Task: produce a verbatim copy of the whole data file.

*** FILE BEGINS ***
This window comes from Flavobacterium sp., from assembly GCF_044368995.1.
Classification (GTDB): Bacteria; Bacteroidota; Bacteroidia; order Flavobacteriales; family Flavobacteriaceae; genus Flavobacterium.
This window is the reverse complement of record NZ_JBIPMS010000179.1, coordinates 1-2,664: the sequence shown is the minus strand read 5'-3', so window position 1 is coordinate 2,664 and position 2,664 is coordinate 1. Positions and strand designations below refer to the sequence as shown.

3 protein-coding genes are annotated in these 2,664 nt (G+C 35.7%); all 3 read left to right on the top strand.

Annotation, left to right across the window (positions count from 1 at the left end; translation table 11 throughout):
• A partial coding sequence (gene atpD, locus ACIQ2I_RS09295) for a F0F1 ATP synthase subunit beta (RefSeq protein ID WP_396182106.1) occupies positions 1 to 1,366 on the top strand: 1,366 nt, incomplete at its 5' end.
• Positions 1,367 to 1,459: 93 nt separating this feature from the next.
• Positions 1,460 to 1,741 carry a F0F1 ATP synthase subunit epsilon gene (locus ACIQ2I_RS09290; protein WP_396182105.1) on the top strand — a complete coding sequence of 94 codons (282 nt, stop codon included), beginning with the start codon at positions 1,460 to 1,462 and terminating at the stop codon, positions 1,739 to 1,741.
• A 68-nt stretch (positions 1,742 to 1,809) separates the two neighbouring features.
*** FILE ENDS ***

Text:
This window comes from Flavobacterium sp., from assembly GCF_044368995.1.
Classification (GTDB): Bacteria; Bacteroidota; Bacteroidia; order Flavobacteriales; family Flavobacteriaceae; genus Flavobacterium.
This window is the reverse complement of record NZ_JBIPMS010000179.1, coordinates 1-2,664: the sequence shown is the minus strand read 5'-3', so window position 1 is coordinate 2,664 and position 2,664 is coordinate 1. Positions and strand designations below refer to the sequence as shown.

3 protein-coding genes are annotated in these 2,664 nt (G+C 35.7%); all 3 read left to right on the top strand.

Annotation, left to right across the window (positions count from 1 at the left end; translation table 11 throughout):
• A partial coding sequence (gene atpD, locus ACIQ2I_RS09295) for a F0F1 ATP synthase subunit beta (RefSeq protein ID WP_396182106.1) occupies positions 1 to 1,366 on the top strand: 1,366 nt, incomplete at its 5' end.
• Positions 1,367 to 1,459: 93 nt separating this feature from the next.
• Positions 1,460 to 1,741 carry a F0F1 ATP synthase subunit epsilon gene (locus ACIQ2I_RS09290; protein WP_396182105.1) on the top strand — a complete coding sequence of 94 codons (282 nt, stop codon included), beginning with the start codon at positions 1,460 to 1,462 and terminating at the stop codon, positions 1,739 to 1,741.
• A 68-nt stretch (positions 1,742 to 1,809) separates the two neighbouring features.